Killeen police released body camera footage Tuesday of a local man who was shot and killed by a police officer during a mental health call earlier this month.
Patrick Warren Sr., a 52-year-old Black man who did not have a weapon, was fatally shot Jan. 10 by Killeen police officer Reynaldo Contreras after being shocked with a Taser stun gun in response to a mental health call from the family. The family and community members have called for the officer to be arrested and charged in the death.
The Killeen Police Department showed Contreras’ body camera footage of the shooting to reporters at a noon news conference Tuesday at KPD headquarters in south Killeen. Afterwards, KPD released the video on its Facebook page and gave copies of the video to local media outlets, including the Herald.
At the news conference, KPD Chief Charles Kimble called the shooting a tragic event.
Kimble said police officers have limited tools when dealing with mental health cases, and he welcomes ongoing conversations on that topic.
“We don’t want this to happen anymore,” he said.
The body cam footage shows Contreras knocking on the door of Warren’s home, in the 1600 block of Carrollton Ave., and then quickly going back outside. Close to 2 minutes later, Warren came outside, waving his arms and approaching Contreras.
Contreras, while shouting for the man to stop and then stay down, shocked Warren with a Taser and shot Warren near the front yard of the home.
“I had no choice, man. Dammit,” Contreras said to another police officer who arrived moments after the shots were fired.
KPD released two videos: One, raw video from the body camera; the other, an edited video of the body camera footage that also includes a narrator describing Contreras’ specific actions during the encounter.
“He just charged me after I Tased him,” Contreras can be heard saying in the video. He also yelled at Warren’s family members to stay back. They had seen the shooting from the front of the home.
While paramedics were treating Warren, Contreras recited “The Lord’s Prayer” while standing next to Warren.
Since the shooting, Contreras has been on administrative leave as KPD detectives and the Texas Rangers investigate, which is normal protocol for officer-involved shootings.
Kimble said Contreras is a well-trained officer, and is not sure if additional training would have helped in the situation. Contreras had the 40 hours of mental health training mandated by the state as well as an additional 40 hours, according to KPD.
“If I had a thousand hours of training, what could I have done to stop that?” Kimble said.
Contreras was there “to help,” Kimble said.
“Someone in that house picked up 9-1-1 and called for help. We have a duty to help people, that’s what we do, we help people,” the chief said. “Officer Contreras, he doesn’t have the ability, like we have right now, to look at videos and pick them apart, he was going there because someone ... needed help and that’s what we do — we go to help people and figure it out once we get there.”
Kimble was also asked on multiple occasions about mental health training for officers and how that could have helped the situation.
“We all have what’s mandated by the state; we have more officers that have extra training and I think Officer Contreras is one of those that has extra training,” Kimble said. “We’re looking at it from a system-wide perspective to figure out how do we work on this so that we can avoid something like this?”
Contreras was the only officer on scene when the shooting took place and Kimble addressed that during the press conference as well.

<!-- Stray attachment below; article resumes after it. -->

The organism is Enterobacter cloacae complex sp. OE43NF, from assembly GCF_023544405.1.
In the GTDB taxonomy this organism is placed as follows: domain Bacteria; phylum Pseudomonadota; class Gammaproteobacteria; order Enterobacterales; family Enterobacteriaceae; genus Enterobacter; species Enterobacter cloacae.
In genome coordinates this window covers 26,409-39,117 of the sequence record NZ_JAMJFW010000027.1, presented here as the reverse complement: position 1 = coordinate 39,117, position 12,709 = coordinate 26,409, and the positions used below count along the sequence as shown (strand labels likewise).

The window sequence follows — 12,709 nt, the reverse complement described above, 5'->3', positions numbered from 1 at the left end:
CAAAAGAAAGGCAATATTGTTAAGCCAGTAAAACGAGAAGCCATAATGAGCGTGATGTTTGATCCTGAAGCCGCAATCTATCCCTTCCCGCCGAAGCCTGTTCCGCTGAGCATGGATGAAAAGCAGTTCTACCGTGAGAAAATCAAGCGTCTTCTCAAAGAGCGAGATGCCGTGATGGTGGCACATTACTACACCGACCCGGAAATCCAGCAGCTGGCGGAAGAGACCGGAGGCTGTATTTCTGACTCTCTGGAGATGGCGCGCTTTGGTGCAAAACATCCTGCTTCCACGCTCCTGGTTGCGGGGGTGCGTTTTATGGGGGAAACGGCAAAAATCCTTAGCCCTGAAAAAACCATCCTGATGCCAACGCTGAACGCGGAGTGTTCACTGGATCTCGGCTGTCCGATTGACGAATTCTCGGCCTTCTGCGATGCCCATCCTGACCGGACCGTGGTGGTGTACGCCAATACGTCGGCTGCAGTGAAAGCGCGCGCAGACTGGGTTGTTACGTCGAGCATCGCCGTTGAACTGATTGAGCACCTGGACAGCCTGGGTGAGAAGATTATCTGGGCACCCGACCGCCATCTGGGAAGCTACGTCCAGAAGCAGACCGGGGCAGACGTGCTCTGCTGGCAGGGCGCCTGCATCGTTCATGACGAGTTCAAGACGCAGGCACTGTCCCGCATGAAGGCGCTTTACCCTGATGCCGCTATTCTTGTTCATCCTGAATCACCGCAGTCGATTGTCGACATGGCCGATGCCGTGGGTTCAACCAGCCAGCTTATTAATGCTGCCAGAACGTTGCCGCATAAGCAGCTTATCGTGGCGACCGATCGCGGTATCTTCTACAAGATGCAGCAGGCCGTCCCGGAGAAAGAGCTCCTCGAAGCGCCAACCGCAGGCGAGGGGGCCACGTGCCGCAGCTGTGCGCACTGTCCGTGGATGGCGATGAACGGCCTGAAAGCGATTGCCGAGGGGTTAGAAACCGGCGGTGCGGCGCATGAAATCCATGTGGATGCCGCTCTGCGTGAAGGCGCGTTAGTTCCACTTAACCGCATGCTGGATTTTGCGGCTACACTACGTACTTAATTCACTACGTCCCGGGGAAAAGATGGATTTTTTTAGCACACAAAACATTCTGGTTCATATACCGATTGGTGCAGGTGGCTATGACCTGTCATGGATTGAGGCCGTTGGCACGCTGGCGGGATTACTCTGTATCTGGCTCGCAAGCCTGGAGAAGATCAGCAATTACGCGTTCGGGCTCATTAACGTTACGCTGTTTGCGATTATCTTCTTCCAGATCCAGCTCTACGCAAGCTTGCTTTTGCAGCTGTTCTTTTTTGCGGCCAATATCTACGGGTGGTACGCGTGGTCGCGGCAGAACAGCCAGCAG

“There were two officers dispatched to this call. We don’t get there at the same time, I don’t know how close Ray was when he got the call. If you heard, someone in the house needed help,” Kimble said. “What you do when you hear yelling and screaming, as we heard here, Ray let the occupants know that he was outside. He rang the doorbell to see how he could help. We can’t always wait.”
Kimble added that after Contreras entered the house, he learned that he needed the help of another officer and he went outside to wait for help. While waiting for help, Warren exited the home and began moving toward Contreras.
During the press conference, Kimble was asked about Contreras’s communication with the family in the home and whether or not more communication could have been had between the family and Contreras.
“I think everyone knew he was outside. He stood outside for a minute and 47 seconds I believe, and there was at least Mr. Warren, there were two other adults down the hallway, there’s I think two adults in the room to the right, that’s minimum, and they all saw Ray leave. So, it would have been an absolutely perfect, ideal situation for one of those adults to come out and explain what’s going on. I hate to ‘what if’ it, but he was outside and waiting for someone to come out,” Kimble said.
Warren was shocked with a Taser by Contreras first but was able to get up and continue toward Contreras. Kimble addressed the Taser used and what happened.
The Taser model was an X26P Taser, according to KPD, and that model has been used by the department for at least the last four or five years.
Kimble mentioned that, from his view, watching the body cam video, Warren can be seen pulling the Taser prongs out of himself as he is getting up to continue toward Contreras.
“From all indication, that Taser was working as prescribed. I have been Tased before, I’ve seen people get Tased and that is not a normal reaction,” Kimble said. “People go down, Mr. Warren went down ... I think what you saw was abnormal, that was not normal behavior. I personally have never seen someone get Tased, get up and rip the Taser out of their body, and I’ll add that there is probably 400 years of police work in this room and I think we would be challenged to come up with a handful of people that have ever done that.”